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Kapustin: Piano Music CD

5 customer reviews

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Steven Osborne is one of Britain’s foremost musicians, renowned for his idiomatic approach to a wide variety of repertoire from the mainstream classical works of Mozart, Beethoven and Brahms to the rarefied worlds of Messiaen, Tippett and Britten. He has won numerous awards and prizes including the 2009 Gramophone Award for his recording of Britten’s works for piano and orchestra, ... Read more in Amazon's Steven Osborne Store

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Kapustin: Piano Music + Kapustin: Piano Music, Vol. 2
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Product details

  • Performer: Steven Osborne
  • Audio CD (1 May 2000)
  • SPARS Code: DDD
  • Number of Discs: 1
  • Format: CD
  • Label: Hyperion
  • ASIN: B00004TARX
  • Average Customer Review: 4.8 out of 5 stars  See all reviews (5 customer reviews)
  • Amazon Bestsellers Rank: 116,671 in Music (See Top 100 in Music)

1. Vivace
2. Largo
3. Scherzo. Allegro Molto - Trio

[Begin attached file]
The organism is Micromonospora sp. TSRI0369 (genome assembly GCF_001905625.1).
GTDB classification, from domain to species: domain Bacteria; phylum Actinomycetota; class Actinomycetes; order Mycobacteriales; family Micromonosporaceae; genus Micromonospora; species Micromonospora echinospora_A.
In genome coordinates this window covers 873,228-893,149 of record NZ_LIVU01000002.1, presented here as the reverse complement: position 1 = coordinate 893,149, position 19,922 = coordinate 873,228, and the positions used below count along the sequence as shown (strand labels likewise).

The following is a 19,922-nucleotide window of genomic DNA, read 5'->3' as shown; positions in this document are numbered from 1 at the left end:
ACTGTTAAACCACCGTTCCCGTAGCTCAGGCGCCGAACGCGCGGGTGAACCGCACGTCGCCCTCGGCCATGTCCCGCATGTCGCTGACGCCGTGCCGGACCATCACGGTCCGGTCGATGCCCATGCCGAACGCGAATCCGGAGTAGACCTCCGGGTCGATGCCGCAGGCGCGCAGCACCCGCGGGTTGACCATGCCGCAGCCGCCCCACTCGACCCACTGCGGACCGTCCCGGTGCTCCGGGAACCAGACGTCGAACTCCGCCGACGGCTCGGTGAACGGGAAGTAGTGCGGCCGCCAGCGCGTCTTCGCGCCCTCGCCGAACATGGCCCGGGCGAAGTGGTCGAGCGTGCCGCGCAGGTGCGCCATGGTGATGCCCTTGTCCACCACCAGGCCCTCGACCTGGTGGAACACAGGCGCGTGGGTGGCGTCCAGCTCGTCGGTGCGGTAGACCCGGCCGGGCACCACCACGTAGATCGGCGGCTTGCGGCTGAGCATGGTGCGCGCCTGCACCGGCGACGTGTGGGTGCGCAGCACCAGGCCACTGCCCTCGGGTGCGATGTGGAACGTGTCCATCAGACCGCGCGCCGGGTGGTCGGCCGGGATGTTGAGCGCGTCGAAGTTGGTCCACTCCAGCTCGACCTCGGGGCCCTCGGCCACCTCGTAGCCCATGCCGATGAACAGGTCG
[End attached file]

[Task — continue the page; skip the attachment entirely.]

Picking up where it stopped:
4. Allegro Molto
5. Prelude No. 3
6. Prelude No. 7
7. Prelude No. 15
8. Prelude No. 13
9. Prelude No. 19
10. Prelude No. 5
11. Prelude No. 18
12. Prelude No. 17
13. Prelude No. 23
14. Prelude No. 11
15. Prelude No, 12
16. Prelude No. 10
17. Prelude No. 9
18. Allegro Molto
19. Scherzo - Allegro assai
20. Largo
See all 21 tracks on this disc

Product Description

CD Description

Here is an exhilarating disc that will get your feet tapping! Nikolai Kapustin (born 1937) studied the piano at the Moscow Conservatoire with Alexander Goldenweiser, and is a prolific composer, especially for his own instrument. His style is a fascinating and distinctive blend of classical and jazz styles, as he expounds his jazz-based melodic and rhythmic ideas within the structures of classical sonata form. The jazz influence is of course nothing new: many composers, including Ravel and Poulenc, have incorporated jazz elements in their work, but whereas their music makes occasional and relatively superficial reference to jazz, Kapustin's is unthinkable without it. The first two piano sonatas (he has so far written ten) both date from 1989, and display a deep merging of disparate stylistic elements tempered by a careful control of structure. The hallmarks of Kapustin's style are evident throughout: the scintillating virtuosity and jazz-influenced syncopations, with the occasional walking bass and doses of swing, boogie-woogie, and the raw energy of Art Tatum. The Preludes also present a great variety of jazz styles, including blues, ballad, jazz waltz, swing and a hint of jazz funk. Steven Osborne is one of the most exciting young British pianists, and the jazz idiom is wholly natural to him. Having discovered this wonderful music, he has managed to get hold of many rare scores and manuscripts from Russia (some from the composer himself) in order to make this recording. The result is a revelation, and one you'll undoubtedly want to play to your friends.